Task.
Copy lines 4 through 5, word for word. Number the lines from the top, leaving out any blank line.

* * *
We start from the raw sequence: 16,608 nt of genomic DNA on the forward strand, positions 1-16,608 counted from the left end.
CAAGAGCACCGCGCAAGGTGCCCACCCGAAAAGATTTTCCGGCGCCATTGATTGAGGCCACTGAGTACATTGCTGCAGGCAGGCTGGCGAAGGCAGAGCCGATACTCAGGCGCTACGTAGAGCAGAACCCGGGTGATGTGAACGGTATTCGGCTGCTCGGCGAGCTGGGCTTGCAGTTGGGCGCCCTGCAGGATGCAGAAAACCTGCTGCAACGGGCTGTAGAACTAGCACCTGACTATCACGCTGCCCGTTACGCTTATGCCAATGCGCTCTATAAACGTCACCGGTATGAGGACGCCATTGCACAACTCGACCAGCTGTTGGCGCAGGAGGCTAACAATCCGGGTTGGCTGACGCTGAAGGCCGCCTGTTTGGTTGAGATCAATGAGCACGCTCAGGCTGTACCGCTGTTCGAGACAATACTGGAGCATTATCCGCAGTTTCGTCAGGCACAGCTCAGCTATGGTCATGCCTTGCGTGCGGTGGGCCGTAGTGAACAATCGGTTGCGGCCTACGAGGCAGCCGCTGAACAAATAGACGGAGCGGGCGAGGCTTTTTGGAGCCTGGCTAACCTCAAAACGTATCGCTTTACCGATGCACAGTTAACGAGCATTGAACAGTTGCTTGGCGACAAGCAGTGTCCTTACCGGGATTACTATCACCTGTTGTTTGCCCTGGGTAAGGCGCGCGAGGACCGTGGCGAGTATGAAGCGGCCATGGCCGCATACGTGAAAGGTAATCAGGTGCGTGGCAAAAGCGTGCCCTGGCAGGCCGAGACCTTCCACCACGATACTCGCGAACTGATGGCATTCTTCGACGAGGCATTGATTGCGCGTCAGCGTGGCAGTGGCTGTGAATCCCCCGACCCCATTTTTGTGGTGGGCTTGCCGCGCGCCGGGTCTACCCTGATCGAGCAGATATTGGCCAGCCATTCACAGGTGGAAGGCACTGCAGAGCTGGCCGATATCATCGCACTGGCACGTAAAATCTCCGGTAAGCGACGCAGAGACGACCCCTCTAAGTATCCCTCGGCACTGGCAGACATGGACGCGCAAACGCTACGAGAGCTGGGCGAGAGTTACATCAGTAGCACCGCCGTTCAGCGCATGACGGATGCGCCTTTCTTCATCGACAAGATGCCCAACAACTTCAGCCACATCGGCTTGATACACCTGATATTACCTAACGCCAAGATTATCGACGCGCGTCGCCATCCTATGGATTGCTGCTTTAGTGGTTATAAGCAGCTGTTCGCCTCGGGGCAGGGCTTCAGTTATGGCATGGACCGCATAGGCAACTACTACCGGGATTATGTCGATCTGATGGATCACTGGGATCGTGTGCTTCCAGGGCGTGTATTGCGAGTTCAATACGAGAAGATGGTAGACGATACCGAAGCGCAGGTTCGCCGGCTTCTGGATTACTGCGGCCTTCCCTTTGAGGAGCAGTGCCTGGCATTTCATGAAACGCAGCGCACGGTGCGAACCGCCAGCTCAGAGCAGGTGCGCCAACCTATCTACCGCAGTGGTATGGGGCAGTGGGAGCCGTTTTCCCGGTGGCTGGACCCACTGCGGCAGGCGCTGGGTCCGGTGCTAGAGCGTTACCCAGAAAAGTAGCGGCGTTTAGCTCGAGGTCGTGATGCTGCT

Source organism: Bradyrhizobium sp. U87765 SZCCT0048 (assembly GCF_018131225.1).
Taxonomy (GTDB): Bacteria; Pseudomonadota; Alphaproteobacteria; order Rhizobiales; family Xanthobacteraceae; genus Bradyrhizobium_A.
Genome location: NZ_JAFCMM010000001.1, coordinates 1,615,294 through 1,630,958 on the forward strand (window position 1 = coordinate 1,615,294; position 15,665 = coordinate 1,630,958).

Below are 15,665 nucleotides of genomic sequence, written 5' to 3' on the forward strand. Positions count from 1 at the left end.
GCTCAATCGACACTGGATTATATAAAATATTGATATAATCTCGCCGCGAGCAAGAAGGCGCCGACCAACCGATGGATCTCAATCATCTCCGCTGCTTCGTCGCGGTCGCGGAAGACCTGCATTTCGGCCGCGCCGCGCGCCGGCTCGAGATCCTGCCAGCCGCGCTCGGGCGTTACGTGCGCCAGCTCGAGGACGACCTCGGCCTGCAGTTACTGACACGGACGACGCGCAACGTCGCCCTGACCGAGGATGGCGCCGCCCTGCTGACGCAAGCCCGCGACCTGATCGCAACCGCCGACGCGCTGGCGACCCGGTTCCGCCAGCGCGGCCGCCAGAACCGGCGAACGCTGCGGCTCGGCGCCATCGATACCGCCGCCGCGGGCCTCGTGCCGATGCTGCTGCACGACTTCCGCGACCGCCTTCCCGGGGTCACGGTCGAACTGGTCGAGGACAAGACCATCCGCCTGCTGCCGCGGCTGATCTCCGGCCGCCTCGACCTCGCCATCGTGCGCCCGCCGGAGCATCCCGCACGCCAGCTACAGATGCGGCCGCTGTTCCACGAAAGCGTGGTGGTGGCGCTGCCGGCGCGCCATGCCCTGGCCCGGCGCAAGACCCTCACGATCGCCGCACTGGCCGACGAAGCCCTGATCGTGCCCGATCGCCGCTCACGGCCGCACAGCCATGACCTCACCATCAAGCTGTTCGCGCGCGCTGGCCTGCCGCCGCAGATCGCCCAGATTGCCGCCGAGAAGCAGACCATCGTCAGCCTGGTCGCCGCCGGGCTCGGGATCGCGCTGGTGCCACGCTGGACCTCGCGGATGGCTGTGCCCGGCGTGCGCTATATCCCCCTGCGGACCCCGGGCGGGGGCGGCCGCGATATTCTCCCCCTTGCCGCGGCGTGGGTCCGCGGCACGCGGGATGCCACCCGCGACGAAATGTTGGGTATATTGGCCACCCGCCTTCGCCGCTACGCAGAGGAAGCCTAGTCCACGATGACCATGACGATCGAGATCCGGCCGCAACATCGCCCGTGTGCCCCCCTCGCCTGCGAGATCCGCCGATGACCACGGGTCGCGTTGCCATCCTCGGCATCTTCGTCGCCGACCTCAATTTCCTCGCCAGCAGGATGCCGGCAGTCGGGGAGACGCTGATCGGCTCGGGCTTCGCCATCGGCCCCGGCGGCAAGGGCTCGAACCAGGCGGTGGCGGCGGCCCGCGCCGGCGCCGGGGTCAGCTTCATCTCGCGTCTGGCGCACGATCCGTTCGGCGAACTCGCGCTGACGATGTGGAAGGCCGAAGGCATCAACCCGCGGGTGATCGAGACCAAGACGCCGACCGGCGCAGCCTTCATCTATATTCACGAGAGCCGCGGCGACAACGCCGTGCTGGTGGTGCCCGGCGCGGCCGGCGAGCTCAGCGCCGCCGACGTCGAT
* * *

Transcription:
Taxonomy (GTDB): Bacteria; Pseudomonadota; Alphaproteobacteria; order Rhizobiales; family Xanthobacteraceae; genus Bradyrhizobium_A.
Genome location: NZ_JAFCMM010000001.1, coordinates 1,615,294 through 1,630,958 on the forward strand (window position 1 = coordinate 1,615,294; position 15,665 = coordinate 1,630,958).